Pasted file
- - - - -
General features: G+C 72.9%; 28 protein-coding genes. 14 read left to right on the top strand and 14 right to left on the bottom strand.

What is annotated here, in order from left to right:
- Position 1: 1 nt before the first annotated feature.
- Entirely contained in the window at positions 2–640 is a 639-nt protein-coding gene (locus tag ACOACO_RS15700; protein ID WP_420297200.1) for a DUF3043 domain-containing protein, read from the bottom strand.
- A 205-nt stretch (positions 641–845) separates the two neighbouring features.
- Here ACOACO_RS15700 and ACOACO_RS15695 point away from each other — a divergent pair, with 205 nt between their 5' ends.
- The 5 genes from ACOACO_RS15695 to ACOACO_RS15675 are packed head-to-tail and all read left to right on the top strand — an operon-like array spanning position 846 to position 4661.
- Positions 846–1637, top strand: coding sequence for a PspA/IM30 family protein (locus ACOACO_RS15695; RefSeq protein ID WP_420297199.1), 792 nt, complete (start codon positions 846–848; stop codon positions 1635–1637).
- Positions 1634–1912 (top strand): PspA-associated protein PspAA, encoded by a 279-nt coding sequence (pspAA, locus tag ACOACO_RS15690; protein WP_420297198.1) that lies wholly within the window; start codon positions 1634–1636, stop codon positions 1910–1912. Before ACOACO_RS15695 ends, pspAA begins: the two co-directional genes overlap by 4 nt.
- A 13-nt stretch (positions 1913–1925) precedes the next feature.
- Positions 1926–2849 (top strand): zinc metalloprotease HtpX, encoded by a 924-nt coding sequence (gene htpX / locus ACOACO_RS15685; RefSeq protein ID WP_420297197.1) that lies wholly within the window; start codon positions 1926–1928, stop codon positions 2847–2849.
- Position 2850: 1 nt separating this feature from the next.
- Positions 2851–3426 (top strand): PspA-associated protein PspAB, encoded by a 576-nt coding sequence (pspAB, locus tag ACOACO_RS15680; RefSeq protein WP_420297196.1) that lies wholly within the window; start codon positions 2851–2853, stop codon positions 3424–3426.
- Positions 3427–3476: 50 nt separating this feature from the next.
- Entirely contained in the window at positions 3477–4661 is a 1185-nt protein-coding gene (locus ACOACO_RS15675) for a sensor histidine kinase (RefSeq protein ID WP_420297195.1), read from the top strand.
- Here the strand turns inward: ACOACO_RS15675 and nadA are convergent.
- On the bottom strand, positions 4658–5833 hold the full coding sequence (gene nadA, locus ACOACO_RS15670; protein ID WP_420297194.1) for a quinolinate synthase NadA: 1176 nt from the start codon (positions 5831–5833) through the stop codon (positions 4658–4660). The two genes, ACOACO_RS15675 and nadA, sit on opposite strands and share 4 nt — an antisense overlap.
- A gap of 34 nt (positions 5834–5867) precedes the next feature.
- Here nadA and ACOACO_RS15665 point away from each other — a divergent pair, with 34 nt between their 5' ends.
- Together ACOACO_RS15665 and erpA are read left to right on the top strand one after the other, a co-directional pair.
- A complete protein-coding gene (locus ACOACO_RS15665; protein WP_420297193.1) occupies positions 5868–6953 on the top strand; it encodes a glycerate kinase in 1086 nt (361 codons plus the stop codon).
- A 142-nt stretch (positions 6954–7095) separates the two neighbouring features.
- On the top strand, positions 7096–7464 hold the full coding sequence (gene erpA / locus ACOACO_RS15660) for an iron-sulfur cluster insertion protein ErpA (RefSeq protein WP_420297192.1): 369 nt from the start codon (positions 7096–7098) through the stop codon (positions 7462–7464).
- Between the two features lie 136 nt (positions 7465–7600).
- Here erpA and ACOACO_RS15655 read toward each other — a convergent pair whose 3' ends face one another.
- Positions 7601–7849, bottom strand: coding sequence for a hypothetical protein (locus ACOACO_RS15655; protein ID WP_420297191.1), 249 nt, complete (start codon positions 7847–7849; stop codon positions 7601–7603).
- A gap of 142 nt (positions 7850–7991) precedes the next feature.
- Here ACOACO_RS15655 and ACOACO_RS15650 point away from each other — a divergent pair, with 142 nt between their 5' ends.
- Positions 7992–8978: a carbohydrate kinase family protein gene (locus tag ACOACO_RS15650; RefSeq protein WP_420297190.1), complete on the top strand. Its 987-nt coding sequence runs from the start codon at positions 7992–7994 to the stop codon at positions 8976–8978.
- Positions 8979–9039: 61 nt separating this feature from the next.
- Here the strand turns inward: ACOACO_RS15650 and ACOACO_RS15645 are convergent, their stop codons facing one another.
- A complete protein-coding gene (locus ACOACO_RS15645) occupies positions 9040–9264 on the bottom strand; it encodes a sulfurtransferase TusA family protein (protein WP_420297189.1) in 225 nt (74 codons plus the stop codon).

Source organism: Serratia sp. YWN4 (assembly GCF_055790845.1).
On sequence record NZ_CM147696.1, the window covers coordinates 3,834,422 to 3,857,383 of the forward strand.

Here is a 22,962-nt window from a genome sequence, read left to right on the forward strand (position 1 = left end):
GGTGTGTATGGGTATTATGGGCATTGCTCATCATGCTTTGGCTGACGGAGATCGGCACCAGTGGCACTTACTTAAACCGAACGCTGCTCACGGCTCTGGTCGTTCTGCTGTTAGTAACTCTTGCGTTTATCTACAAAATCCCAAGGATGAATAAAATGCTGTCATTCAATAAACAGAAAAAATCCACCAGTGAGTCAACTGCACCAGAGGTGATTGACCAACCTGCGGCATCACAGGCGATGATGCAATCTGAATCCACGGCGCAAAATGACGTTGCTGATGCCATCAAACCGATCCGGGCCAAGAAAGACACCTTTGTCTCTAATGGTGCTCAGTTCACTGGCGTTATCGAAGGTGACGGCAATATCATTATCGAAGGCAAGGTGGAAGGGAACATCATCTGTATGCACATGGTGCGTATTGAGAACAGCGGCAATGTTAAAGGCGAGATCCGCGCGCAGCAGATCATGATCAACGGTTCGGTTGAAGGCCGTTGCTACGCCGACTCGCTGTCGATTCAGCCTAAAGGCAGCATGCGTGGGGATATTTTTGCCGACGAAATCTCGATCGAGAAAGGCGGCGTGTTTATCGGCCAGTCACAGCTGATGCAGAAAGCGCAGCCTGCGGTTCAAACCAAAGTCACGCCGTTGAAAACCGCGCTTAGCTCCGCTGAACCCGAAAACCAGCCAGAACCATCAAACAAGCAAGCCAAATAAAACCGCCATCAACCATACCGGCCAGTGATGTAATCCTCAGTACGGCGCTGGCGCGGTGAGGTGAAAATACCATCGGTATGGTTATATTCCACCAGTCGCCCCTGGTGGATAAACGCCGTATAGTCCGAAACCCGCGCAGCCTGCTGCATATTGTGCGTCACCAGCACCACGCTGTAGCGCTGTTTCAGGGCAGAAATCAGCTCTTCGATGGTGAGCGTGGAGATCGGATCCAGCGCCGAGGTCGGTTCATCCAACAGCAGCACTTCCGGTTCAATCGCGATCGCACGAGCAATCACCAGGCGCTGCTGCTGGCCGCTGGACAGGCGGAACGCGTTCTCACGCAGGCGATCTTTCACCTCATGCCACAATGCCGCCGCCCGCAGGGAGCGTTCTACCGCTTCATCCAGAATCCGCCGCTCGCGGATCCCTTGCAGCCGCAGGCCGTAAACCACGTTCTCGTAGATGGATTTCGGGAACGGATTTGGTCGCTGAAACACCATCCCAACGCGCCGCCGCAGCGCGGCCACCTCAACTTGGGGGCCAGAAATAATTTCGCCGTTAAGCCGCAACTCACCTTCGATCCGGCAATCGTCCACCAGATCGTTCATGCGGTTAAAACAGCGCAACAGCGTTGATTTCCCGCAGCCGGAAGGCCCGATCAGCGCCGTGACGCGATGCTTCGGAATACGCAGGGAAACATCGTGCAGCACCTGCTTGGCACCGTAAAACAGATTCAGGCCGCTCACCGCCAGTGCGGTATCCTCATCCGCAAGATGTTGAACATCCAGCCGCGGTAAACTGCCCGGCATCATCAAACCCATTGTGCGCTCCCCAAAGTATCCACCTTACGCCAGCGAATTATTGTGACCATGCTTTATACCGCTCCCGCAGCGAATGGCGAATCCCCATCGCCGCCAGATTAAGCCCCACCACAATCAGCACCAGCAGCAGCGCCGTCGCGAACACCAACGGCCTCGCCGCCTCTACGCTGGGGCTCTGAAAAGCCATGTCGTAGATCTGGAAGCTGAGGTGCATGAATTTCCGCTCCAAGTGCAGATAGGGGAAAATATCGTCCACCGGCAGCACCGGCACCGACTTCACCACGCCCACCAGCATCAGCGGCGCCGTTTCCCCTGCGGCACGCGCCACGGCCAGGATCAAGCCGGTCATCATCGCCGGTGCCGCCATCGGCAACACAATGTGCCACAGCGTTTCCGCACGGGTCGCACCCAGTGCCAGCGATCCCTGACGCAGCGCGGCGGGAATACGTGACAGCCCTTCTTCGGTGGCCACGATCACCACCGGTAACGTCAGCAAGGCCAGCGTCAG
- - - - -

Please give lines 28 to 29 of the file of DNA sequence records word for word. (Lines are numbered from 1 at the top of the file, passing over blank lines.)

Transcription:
- Here ACOACO_RS15655 and ACOACO_RS15650 point away from each other — a divergent pair, with 142 nt between their 5' ends.
- Positions 7992–8978: a carbohydrate kinase family protein gene (locus tag ACOACO_RS15650; RefSeq protein WP_420297190.1), complete on the top strand. Its 987-nt coding sequence runs from the start codon at positions 7992–7994 to the stop codon at positions 8976–8978.